One in two Syrians in Turkey will not return to homeland, says report
Bülent Sarıoğlu - ANKARA
A comprehensive survey about the Syrian immigrants presented to a sub-commission of Turkish Parliament has shown that Syrians were happy in Turkey, and half of them were willing to stay rather than go back to their homeland.
According to the survey by the Migration and Integration Research Center of Turkish-German University in Istanbul, there are officially 3.6 million Syrians living in Turkey.
“Over the period of last three years, it was observed that the rate of happiness amongst Syrians in Turkey has increased rapidly,” said Murat Erdoğan, the manager of the center and the author of the survey report.
The report showed that the percentage of the Syrians who said, “I will never return to Syria,” was 16.7 in 2017. In 2019, it skyrocketed to 51.8 percent.
In 2017, 60 percent of the Syrian migrants said, “If the civil war ends and a government close to my ideology comes to power, I can go back.” The rate fell to 30 percent in 2019.
“This is a tremendous transformation. It seems that they have given up hope for their country. The percent of those planning to return is just 6.8,” Erdoğan stated in an analysis he presented to the parliament’s commission.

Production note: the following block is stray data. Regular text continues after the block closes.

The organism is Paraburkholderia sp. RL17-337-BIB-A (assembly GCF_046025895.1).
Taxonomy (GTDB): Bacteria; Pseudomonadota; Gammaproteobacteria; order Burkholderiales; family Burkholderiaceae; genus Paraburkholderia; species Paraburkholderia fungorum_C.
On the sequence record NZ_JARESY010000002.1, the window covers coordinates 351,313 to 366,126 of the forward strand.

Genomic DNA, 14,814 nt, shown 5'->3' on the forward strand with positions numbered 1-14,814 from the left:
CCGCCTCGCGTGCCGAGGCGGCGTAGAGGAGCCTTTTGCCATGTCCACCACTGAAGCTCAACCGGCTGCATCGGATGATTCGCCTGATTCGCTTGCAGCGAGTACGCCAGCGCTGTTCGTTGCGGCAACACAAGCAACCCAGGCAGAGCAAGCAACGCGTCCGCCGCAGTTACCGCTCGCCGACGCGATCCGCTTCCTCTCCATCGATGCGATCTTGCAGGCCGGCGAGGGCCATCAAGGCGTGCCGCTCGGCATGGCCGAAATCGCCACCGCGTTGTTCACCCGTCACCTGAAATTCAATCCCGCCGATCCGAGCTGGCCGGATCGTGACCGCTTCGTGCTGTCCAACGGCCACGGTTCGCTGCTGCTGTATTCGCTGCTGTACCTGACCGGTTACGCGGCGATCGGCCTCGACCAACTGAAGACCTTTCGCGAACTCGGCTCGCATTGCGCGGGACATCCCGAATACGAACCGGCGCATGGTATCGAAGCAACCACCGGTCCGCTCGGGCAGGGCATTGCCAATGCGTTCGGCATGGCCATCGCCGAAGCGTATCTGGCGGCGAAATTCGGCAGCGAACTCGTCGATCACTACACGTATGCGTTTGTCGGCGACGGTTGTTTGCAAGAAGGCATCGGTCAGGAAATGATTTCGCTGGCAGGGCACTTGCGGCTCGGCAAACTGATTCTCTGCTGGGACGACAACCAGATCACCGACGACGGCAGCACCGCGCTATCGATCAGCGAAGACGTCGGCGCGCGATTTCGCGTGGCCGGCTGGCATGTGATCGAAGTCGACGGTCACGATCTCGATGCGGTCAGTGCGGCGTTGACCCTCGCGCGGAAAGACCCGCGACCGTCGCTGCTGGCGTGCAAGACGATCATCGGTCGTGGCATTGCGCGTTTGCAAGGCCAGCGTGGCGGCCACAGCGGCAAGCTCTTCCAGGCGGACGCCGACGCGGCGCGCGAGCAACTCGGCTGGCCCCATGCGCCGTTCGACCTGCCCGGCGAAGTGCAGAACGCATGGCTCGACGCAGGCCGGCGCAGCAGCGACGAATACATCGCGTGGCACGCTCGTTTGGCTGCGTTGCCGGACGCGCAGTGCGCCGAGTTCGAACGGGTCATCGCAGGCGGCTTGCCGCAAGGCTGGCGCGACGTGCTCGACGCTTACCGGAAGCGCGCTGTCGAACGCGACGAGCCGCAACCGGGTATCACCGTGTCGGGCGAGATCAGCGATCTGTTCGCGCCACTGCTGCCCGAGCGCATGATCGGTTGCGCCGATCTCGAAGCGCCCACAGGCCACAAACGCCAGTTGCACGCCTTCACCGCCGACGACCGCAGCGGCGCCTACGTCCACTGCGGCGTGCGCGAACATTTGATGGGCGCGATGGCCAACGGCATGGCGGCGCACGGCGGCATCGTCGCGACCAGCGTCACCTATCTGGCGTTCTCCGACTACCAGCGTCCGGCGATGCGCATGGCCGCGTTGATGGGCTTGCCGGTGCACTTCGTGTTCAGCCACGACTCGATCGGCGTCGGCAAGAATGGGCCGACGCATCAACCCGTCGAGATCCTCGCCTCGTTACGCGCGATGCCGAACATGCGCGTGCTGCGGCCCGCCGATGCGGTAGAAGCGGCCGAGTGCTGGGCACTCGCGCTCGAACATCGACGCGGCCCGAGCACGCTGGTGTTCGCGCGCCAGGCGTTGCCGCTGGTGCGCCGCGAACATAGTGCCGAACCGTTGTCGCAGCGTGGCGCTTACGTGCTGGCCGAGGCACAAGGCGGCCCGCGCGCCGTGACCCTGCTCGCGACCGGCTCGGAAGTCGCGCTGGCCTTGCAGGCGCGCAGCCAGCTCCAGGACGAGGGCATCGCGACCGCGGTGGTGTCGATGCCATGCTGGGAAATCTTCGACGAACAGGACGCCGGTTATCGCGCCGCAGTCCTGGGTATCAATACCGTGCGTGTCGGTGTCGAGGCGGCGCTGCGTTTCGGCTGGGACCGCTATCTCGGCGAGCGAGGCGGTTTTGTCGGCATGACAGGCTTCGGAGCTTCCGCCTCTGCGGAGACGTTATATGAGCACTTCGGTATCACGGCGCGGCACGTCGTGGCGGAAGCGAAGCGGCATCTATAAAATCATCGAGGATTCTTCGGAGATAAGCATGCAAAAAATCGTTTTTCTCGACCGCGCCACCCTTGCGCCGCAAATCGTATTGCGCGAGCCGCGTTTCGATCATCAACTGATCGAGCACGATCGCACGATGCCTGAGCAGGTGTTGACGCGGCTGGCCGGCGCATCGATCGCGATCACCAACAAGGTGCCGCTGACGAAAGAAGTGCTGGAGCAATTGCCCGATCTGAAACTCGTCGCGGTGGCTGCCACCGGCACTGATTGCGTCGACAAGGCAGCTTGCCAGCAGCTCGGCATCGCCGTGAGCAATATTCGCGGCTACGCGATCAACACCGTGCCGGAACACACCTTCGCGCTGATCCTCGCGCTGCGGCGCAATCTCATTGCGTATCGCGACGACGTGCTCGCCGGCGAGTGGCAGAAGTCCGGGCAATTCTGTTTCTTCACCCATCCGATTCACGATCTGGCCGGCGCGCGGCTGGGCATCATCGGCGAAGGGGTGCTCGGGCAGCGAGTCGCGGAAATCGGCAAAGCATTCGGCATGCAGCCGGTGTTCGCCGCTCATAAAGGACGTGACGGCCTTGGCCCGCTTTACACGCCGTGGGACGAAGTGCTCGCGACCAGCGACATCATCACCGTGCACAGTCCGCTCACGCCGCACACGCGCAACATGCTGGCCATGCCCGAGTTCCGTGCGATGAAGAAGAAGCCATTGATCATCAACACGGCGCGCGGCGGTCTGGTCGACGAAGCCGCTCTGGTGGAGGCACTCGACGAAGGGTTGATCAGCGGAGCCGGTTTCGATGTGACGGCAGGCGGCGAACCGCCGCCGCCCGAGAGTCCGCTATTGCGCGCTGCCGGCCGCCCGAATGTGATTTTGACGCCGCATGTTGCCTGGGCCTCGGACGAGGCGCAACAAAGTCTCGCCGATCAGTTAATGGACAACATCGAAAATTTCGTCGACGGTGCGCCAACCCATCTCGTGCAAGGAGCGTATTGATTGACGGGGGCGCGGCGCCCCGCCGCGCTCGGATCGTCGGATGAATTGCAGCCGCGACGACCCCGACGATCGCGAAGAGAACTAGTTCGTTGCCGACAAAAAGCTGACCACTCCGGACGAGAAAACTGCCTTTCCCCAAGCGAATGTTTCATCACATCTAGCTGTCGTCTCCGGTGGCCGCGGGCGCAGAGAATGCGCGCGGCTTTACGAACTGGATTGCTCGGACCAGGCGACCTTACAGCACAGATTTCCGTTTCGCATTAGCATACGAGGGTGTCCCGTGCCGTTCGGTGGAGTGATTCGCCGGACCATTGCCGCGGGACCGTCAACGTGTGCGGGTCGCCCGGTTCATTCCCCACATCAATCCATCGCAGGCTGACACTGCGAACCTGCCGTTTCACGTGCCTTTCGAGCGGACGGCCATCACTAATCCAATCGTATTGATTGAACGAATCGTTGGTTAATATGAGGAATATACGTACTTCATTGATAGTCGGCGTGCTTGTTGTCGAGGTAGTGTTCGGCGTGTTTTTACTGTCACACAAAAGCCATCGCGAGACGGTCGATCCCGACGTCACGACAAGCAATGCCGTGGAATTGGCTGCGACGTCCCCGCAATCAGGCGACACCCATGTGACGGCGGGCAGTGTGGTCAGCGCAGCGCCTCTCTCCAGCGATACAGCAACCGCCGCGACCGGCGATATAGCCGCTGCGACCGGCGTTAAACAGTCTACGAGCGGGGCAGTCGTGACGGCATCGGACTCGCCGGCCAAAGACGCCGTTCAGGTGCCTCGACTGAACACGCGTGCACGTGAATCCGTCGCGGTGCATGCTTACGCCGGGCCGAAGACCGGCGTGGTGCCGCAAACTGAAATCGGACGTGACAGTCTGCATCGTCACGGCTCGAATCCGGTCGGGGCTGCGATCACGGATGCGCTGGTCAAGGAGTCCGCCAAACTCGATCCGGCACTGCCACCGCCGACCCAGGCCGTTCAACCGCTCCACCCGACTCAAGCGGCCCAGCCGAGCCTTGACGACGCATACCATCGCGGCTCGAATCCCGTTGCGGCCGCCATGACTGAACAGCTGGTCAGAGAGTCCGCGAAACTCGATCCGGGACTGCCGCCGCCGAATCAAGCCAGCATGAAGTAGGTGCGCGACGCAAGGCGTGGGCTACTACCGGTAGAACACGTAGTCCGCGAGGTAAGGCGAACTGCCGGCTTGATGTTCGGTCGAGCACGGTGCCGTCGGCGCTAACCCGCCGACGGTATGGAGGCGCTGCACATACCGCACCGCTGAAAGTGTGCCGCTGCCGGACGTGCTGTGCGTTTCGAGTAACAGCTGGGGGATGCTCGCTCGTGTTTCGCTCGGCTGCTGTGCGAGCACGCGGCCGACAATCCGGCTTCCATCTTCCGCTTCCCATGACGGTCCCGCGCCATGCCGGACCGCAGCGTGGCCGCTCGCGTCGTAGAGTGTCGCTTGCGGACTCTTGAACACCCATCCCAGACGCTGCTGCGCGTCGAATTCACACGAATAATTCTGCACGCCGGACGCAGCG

As Turkey is granting citizenship rights, more and more Syrians are rooting to become Turkish nationals, according to the report.
“The number of Syrians who want dual-citizenship is decreasing. They prefer only one citizenship, and that is Turkish,” according to the survey report.
Erdoğan pointed out that the mindset of Syrians has changed, highlighting, “Think about the Turks in Germany. They had a country to return to, but they did not. Syrians have no country to go, and they have set their roots here.”
Erdoğan also called the situation no less than a miracle as Turks and Syrians have had no major disputes living together. “The number of people in the camps is just 1 percent. We live with them side to side. Things could have gone worse. I think Anatolian people acted very considerately.”
“Apart from the Syrians, in Turkey, around three million people move to other provinces annually. This fact formed the ‘Accept the new-comer’ mentality in Turkish society,” he added.
Noting that in Germany 530,000 and Sweden 130,000 migrants live and no other country has more than 50,000 Syrians, he said in Istanbul’s Esenyurt District alone, some 220,000 migrants live.
He also pointed out the mindset of people regarding the cultural disparity among Syrians and Turks. “In 2014, the percent of the Turks, who said, ‘We are not culturally equal,’ was 70 percent. Now it is 82. Anxiety in Turkish society is increasing.”
When asked, “Shall we give legal rights to Syrians?” Some 87 percent of the Turks directly refused.
Some of the other topics of the survey report that has been presented to the parliament commission include “600,000 Syrians gave birth in Turkey,” “680,000 Syrian children go to Turkish schools,” and “The percent of the working Syrian women is low, around 6.”